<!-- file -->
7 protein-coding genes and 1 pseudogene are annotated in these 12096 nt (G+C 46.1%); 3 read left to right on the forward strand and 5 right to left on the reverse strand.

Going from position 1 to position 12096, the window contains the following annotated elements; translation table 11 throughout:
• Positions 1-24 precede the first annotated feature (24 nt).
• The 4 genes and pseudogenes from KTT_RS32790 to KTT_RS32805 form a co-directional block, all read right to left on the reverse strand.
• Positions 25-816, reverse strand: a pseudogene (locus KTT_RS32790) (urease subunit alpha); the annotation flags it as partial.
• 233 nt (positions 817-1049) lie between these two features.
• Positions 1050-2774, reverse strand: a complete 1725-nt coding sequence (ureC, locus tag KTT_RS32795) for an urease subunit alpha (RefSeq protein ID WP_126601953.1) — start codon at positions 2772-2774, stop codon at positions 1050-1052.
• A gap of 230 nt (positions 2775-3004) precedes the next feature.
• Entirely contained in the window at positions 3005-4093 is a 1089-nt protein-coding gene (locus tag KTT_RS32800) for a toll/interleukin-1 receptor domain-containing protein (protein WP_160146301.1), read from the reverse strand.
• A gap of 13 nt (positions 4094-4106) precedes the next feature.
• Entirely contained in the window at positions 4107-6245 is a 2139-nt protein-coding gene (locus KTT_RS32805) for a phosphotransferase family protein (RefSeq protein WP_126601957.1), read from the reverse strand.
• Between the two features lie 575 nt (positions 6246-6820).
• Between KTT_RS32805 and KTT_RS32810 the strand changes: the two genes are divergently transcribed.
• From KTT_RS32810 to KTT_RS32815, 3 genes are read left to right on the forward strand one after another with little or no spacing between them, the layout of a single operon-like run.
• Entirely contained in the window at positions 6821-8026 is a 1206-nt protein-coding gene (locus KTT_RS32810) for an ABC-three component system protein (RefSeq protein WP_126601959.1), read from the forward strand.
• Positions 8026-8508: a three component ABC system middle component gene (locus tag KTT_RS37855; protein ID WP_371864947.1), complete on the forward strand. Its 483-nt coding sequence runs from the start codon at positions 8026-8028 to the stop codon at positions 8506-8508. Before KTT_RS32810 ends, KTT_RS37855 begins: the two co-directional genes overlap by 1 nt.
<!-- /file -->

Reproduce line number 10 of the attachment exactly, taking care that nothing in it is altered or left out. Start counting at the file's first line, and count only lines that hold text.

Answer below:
• A gap of 13 nt (positions 4094-4106) precedes the next feature.